MAUMELLE, Ark. (KTHV) - Summer is the most popular time of the year for swimming lessons, but the determining the best age for a child to start can be a tough decision for parents.

Tonight an 11 Listens answer to the age-old question parents face, “At what age should I sign my child up for swim lessons?”

Children getting their faces wet, learning fundamental skills, and getting comfortable in the water is all a part of learning to swim at the Maumelle Aquatic Center.

"When we very first started she didn't want to get in the pool or do anything the teacher said,” Michaela Cruce told THV11.

Cruce signed up for swim lessons as soon as her daughter turned 3, but said it wasn't an easy decision. It's a decision, experts say many parents struggle to make.

“Safety is also a huge concern the younger they are so that's why we say a little bit older,” said Gordon Borst, Assistant Director for Maumelle Parks and Recreation.

The center decided to offer swim lessons beginning at age 3 because they're much more attentive at that age. But it's not uncommon to find classes elsewhere, starting as early as 6 months old, when there's a parent present in the pool.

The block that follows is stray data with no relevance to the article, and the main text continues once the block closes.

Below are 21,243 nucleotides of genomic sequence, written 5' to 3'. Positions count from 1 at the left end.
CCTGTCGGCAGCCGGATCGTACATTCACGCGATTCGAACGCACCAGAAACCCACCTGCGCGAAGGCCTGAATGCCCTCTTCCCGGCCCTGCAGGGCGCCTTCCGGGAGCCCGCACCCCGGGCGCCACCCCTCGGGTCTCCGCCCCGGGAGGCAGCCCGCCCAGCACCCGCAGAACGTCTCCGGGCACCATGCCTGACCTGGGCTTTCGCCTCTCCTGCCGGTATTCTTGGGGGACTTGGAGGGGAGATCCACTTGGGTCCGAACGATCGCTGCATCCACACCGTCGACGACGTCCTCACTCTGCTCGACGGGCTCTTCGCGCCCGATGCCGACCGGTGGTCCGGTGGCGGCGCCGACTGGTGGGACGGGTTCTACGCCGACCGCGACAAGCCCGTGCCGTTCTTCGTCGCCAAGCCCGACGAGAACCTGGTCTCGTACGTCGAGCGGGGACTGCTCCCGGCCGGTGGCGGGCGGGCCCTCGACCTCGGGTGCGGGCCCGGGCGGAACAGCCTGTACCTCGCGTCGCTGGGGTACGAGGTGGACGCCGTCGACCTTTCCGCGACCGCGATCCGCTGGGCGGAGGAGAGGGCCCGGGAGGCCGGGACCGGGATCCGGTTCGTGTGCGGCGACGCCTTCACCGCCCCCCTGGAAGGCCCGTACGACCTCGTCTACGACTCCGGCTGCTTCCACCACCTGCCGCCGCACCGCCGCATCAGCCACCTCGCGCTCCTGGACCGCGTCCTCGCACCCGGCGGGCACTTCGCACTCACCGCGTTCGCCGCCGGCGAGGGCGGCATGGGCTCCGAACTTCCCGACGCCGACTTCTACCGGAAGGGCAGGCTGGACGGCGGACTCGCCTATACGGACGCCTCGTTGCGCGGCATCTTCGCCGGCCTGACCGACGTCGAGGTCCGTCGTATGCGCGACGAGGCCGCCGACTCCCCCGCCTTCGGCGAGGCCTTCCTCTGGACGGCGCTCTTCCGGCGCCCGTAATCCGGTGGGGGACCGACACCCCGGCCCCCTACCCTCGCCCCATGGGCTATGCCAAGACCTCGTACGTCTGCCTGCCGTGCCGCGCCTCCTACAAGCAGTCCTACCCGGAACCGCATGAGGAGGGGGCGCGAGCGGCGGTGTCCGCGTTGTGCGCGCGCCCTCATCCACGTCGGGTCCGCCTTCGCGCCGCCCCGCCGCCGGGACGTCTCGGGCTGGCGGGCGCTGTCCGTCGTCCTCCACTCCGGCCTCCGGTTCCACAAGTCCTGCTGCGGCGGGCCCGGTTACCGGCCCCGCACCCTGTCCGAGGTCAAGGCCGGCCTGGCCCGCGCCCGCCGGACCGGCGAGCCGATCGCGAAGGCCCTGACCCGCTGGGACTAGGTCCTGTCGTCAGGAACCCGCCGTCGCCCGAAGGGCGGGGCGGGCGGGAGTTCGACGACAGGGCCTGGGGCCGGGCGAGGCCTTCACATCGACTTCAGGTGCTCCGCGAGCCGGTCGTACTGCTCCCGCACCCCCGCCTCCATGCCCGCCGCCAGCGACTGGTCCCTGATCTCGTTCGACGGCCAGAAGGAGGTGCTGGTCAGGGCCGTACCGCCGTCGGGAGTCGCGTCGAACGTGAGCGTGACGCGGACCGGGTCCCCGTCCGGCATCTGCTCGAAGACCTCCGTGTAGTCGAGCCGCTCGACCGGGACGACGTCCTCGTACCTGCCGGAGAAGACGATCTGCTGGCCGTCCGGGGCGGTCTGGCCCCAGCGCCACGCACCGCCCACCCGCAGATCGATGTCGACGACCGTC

"I have thought about that just for water exposure just to you know help them not be afraid of the water. But I was just afraid myself," said Emily Johnson, who also decided to wait until age 3.

According to the American Academy of Pediatrics, the recommended age to start swimming lessons is actually 4 and older.

"That's an age that we know that they're developmentally and emotionally ready for swimming lessons but we also know that some kids between the kids between the ages of one and three will benefit from some swimming lessons but we take on a case by case basis,” stated Dr. Sarah Bone with Arkansas Pediatric Clinic.

So how do you really know when is the best time for your child? Dr. Bone said you have to look at the child. Parents are aware how their children are doing with their motor skills; Are they running, playing, climbing; Are they receptive to direction?

While most children love floaties, some parents question if it's a good idea to wear them in the pool.

Credit: KTHV

"So, those inflatable arm floaties are not a good thing. They can deflate, they can slip off the child’s arm really easily. So, remember it needs to be something going around their trunk."

Borst added while it does allow them to learn early on while taking swimming lessons, it could provide a false sense of safety which is why he discourages floaties as well. He said by the time they're done with their swim lessons make sure that they no longer need the flotation device to do the swimming.

A 2009 a study by the National Institute of Child Health and Human Development found 88 percent reduction in drowning risk kids ages 1 to 4 who take swimming lessons.